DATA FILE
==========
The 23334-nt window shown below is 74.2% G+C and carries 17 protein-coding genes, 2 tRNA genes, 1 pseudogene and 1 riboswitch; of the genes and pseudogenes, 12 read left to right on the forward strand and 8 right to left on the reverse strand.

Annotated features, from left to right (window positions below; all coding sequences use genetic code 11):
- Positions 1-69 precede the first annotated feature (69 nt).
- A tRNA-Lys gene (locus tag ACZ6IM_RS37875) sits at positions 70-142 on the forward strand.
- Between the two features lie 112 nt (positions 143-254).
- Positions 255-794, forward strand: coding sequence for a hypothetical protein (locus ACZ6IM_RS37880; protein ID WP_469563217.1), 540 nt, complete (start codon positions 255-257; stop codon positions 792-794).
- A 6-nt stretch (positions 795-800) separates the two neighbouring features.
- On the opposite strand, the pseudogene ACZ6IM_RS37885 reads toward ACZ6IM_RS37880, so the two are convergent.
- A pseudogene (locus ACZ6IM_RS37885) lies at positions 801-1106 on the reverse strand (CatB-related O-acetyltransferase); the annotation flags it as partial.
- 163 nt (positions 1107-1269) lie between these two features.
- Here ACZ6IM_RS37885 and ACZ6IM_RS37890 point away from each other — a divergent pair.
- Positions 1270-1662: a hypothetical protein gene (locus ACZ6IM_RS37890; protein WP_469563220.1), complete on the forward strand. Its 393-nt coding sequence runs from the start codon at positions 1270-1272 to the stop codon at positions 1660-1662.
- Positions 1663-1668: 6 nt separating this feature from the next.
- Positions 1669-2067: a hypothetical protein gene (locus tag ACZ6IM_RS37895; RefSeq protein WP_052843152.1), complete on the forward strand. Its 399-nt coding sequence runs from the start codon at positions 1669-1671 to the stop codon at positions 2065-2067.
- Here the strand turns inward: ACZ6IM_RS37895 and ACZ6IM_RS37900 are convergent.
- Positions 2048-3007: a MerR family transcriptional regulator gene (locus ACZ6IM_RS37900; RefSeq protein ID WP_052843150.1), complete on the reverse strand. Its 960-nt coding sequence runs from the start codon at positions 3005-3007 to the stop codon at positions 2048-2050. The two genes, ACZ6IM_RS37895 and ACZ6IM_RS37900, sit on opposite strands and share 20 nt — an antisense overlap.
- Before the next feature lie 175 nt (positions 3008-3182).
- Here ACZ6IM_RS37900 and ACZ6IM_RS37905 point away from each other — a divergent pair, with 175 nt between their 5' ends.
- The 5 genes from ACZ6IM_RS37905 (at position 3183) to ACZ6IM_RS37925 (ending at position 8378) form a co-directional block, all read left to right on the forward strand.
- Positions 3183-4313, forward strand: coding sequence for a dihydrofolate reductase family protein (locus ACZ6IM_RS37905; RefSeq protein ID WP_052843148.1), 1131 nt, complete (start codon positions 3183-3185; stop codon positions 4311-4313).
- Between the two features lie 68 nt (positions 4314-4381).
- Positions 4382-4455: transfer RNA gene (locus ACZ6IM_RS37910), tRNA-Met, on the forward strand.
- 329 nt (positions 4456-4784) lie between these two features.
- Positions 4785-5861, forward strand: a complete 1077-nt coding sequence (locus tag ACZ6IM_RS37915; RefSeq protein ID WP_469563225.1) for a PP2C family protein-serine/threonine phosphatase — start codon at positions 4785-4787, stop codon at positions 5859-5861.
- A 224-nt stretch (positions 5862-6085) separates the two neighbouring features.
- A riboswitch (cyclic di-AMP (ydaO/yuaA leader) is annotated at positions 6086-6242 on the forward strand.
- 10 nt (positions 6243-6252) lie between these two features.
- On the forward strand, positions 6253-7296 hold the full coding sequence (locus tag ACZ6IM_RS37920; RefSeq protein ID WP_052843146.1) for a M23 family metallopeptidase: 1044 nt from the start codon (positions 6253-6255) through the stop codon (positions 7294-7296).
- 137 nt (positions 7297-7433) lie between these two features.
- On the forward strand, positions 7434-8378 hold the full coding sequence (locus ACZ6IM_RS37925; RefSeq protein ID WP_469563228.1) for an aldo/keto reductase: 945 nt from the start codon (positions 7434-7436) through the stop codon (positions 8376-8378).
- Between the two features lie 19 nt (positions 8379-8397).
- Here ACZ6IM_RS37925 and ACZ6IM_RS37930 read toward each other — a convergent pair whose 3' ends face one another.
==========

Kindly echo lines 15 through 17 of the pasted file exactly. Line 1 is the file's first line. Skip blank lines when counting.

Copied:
- Here the strand turns inward: ACZ6IM_RS37895 and ACZ6IM_RS37900 are convergent.
- Positions 2048-3007: a MerR family transcriptional regulator gene (locus ACZ6IM_RS37900; RefSeq protein ID WP_052843150.1), complete on the reverse strand. Its 960-nt coding sequence runs from the start codon at positions 3005-3007 to the stop codon at positions 2048-2050. The two genes, ACZ6IM_RS37895 and ACZ6IM_RS37900, sit on opposite strands and share 20 nt — an antisense overlap.
- Before the next feature lie 175 nt (positions 3008-3182).